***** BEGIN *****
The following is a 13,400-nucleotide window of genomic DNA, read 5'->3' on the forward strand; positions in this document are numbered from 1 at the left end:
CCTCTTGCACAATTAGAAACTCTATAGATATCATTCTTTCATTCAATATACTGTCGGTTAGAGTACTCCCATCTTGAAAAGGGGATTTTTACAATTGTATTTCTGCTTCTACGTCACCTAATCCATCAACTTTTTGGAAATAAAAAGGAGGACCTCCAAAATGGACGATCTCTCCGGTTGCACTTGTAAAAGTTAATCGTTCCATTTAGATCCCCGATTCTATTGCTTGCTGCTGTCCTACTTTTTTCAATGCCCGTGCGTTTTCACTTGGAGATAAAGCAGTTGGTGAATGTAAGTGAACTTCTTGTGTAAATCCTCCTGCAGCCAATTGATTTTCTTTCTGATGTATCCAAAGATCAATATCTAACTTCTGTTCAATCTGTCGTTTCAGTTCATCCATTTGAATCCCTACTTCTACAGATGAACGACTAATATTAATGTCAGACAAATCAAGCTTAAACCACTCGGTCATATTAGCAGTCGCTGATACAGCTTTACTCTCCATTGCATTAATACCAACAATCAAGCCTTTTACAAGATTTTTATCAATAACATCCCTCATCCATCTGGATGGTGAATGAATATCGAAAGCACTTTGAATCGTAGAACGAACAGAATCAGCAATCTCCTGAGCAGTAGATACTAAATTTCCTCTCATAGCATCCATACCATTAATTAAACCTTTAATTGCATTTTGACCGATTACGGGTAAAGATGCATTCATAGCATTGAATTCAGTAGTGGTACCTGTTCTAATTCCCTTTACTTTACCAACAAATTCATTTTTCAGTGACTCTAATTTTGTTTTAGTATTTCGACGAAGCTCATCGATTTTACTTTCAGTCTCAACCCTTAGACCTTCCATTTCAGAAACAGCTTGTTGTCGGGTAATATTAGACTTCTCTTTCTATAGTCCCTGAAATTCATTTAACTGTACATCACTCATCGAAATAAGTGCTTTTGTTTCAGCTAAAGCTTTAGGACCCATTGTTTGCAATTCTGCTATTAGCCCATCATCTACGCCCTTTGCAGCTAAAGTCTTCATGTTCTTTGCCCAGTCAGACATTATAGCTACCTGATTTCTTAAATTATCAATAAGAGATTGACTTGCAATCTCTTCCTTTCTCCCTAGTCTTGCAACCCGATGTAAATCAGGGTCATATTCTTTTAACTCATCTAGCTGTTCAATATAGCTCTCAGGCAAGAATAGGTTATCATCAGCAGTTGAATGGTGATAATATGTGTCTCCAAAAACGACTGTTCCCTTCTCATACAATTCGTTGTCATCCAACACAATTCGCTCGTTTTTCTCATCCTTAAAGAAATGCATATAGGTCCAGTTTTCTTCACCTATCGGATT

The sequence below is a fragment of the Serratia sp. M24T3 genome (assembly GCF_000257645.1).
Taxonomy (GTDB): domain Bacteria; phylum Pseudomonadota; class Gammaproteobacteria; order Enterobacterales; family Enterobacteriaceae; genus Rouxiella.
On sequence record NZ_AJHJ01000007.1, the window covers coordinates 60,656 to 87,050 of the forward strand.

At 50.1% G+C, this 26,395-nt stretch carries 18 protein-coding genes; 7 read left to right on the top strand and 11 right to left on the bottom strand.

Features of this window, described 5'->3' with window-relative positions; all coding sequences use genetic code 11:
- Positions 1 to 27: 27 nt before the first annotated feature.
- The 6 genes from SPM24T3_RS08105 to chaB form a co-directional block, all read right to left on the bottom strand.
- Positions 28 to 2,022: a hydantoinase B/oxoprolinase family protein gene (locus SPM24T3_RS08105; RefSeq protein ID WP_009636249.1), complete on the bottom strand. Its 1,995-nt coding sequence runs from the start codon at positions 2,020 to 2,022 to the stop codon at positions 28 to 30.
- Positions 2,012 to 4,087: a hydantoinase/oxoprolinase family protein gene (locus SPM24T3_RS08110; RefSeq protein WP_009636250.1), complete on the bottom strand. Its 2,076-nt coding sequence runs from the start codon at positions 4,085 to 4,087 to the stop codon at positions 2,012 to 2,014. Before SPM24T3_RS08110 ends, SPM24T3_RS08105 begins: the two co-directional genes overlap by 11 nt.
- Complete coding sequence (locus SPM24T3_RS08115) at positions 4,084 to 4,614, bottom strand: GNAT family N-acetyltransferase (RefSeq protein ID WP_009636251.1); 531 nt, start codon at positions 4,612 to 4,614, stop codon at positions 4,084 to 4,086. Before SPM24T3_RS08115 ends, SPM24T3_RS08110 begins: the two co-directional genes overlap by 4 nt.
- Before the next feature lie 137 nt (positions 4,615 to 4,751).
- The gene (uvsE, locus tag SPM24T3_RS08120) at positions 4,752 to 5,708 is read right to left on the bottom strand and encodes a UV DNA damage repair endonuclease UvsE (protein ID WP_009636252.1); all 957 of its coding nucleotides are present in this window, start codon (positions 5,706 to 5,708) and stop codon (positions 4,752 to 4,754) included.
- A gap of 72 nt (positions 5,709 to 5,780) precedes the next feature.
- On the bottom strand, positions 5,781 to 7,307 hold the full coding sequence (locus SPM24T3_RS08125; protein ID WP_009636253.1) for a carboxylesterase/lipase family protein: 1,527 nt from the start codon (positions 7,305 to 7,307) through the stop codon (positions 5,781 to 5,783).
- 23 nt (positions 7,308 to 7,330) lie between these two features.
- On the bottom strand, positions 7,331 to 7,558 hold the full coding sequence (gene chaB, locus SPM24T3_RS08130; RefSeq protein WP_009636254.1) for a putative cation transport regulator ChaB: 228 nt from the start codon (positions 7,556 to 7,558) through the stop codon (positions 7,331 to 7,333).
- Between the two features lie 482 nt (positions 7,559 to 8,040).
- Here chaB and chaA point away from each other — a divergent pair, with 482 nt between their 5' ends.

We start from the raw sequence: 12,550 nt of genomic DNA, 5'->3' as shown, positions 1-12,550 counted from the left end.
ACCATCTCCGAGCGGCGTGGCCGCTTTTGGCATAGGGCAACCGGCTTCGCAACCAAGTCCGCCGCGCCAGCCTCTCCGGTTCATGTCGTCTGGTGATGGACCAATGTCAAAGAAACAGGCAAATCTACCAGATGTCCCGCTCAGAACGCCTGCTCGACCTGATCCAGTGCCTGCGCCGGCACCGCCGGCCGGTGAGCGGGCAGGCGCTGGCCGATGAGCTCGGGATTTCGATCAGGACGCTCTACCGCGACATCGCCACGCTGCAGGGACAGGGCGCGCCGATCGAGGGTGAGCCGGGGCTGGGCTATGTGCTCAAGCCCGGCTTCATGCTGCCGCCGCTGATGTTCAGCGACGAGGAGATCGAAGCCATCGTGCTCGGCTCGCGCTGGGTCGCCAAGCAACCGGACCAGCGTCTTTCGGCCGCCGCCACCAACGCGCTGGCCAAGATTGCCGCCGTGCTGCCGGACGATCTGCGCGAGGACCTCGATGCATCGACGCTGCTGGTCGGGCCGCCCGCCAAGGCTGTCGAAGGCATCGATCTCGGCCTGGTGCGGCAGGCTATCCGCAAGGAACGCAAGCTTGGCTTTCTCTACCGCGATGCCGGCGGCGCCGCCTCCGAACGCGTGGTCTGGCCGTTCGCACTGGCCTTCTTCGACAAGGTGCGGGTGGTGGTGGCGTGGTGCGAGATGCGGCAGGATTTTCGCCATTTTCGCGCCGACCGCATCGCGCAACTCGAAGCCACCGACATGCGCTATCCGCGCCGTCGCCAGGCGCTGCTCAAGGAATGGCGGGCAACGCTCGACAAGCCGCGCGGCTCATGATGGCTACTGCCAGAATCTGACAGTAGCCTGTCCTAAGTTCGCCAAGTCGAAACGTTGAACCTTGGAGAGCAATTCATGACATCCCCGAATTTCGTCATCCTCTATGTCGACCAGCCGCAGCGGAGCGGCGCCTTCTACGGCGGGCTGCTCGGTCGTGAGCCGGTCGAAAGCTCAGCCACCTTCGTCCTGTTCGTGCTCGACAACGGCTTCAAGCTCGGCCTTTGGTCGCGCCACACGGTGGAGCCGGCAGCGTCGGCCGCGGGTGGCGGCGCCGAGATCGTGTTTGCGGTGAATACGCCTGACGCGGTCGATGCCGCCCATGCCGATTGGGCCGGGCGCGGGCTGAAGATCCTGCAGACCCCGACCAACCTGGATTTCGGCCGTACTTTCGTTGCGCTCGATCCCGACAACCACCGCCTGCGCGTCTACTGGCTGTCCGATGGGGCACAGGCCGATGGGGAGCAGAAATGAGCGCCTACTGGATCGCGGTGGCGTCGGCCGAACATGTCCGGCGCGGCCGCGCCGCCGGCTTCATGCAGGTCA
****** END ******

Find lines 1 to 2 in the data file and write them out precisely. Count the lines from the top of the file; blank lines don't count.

The following is a 13,400-nucleotide window of genomic DNA, read 5'->3' on the forward strand; positions in this document are numbered from 1 at the left end:
CCTCTTGCACAATTAGAAACTCTATAGATATCATTCTTTCATTCAATATACTGTCGGTTAGAGTACTCCCATCTTGAAAAGGGGATTTTTACAATTGTATTTCTGCTTCTACGTCACCTAATCCATCAACTTTTTGGAAATAAAAAGGAGGACCTCCAAAATGGACGATCTCTCCGGTTGCACTTGTAAAAGTTAATCGTTCCATTTAGATCCCCGATTCTATTGCTTGCTGCTGTCCTACTTTTTTCAATGCCCGTGCGTTTTCACTTGGAGATAAAGCAGTTGGTGAATGTAAGTGAACTTCTTGTGTAAATCCTCCTGCAGCCAATTGATTTTCTTTCTGATGTATCCAAAGATCAATATCTAACTTCTGTTCAATCTGTCGTTTCAGTTCATCCATTTGAATCCCTACTTCTACAGATGAACGACTAATATTAATGTCAGACAAATCAAGCTTAAACCACTCGGTCATATTAGCAGTCGCTGATACAGCTTTACTCTCCATTGCATTAATACCAACAATCAAGCCTTTTACAAGATTTTTATCAATAACATCCCTCATCCATCTGGATGGTGAATGAATATCGAAAGCACTTTGAATCGTAGAACGAACAGAATCAGCAATCTCCTGAGCAGTAGATACTAAATTTCCTCTCATAGCATCCATACCATTAATTAAACCTTTAATTGCATTTTGACCGATTACGGGTAAAGATGCATTCATAGCATTGAATTCAGTAGTGGTACCTGTTCTAATTCCCTTTACTTTACCAACAAATTCATTTTTCAGTGACTCTAATTTTGTTTTAGTATTTCGACGAAGCTCATCGATTTTACTTTCAGTCTCAACCCTTAGACCTTCCATTTCAGAAACAGCTTGTTGTCGGGTAATATTAGACTTCTCTTTCTATAGTCCCTGAAATTCATTTAACTGTACATCACTCATCGAAATAAGTGCTTTTGTTTCAGCTAAAGCTTTAGGACCCATTGTTTGCAATTCTGCTATTAGCCCATCATCTACGCCCTTTGCAGCTAAAGTCTTCATGTTCTTTGCCCAGTCAGACATTATAGCTACCTGATTTCTTAAATTATCAATAAGAGATTGACTTGCAATCTCTTCCTTTCTCCCTAGTCTTGCAACCCGATGTAAATCAGGGTCATATTCTTTTAACTCATCTAGCTGTTCAATATAGCTCTCAGGCAAGAATAGGTTATCATCAGCAGTTGAATGGTGATAATATGTGTCTCCAAAAACGACTGTTCCCTTCTCATACAATTCGTTGTCATCCAACACAATTCGCTCGTTTTTCTCATCCTTAAAGAAATGCATATAGGTCCAGTTTTCTTCACCTATCGGATT